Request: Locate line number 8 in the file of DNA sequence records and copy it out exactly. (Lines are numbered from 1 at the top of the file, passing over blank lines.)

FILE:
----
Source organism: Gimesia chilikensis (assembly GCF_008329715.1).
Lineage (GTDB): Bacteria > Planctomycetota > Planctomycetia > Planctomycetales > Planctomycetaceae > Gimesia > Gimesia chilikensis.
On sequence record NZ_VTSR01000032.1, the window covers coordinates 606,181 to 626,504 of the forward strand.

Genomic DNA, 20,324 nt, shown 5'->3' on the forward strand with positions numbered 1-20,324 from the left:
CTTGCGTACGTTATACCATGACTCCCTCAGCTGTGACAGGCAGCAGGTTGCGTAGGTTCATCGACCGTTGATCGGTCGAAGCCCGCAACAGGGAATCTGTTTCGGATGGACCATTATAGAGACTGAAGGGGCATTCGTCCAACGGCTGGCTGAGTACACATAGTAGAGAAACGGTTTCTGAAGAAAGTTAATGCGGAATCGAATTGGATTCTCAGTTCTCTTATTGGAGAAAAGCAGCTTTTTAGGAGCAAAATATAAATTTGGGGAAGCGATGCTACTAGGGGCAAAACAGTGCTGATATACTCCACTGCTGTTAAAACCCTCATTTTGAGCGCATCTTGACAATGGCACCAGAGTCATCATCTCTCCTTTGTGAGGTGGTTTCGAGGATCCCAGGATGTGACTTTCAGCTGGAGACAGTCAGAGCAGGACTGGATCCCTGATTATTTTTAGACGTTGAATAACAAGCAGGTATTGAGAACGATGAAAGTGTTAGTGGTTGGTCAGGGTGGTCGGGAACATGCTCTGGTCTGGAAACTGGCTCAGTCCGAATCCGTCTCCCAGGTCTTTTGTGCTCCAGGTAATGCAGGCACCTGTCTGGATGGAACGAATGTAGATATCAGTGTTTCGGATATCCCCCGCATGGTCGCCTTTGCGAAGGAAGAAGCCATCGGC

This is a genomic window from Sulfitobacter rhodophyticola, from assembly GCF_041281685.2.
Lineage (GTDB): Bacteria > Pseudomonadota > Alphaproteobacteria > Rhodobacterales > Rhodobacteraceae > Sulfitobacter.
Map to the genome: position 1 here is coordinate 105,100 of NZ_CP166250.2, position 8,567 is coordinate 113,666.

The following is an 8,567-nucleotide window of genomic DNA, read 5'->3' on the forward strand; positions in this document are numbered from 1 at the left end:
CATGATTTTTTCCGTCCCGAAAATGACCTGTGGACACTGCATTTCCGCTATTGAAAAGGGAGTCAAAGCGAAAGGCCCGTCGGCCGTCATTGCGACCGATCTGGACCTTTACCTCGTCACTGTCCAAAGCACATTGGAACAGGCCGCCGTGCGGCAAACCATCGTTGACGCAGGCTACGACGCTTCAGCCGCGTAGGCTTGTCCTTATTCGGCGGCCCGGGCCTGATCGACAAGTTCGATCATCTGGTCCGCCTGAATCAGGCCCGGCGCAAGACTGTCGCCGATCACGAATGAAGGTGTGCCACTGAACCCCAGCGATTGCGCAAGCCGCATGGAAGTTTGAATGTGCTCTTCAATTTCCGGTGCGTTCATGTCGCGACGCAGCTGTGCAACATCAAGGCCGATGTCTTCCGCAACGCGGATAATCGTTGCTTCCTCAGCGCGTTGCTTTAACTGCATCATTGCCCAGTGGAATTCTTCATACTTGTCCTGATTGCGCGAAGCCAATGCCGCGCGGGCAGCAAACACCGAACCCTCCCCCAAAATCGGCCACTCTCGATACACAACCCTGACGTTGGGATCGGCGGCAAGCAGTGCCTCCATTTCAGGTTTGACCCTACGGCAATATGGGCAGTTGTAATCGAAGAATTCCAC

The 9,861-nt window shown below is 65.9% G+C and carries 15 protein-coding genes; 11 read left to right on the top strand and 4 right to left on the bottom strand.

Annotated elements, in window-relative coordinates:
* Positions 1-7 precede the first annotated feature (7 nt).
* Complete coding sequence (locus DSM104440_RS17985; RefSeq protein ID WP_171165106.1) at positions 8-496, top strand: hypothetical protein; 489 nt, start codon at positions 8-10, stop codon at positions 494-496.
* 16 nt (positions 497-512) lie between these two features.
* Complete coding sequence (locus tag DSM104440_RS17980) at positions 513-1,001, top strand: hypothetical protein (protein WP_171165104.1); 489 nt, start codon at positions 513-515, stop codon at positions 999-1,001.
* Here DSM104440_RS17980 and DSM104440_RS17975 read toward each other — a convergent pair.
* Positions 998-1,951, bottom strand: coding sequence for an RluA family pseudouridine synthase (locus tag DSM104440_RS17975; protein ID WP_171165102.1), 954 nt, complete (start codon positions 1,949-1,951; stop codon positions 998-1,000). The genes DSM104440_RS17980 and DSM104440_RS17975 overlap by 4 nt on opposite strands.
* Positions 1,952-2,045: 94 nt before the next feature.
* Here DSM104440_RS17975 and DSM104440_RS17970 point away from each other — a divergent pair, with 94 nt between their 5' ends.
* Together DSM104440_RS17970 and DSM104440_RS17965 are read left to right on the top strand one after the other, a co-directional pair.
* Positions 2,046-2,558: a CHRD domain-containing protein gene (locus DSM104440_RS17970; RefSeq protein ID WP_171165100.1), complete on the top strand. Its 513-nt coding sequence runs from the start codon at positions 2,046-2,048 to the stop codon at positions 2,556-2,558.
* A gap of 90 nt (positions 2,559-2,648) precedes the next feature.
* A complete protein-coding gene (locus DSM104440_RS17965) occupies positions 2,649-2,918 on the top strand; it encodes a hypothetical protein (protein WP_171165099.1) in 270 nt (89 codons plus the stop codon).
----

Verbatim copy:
Map to the genome: position 1 here is coordinate 105,100 of NZ_CP166250.2, position 8,567 is coordinate 113,666.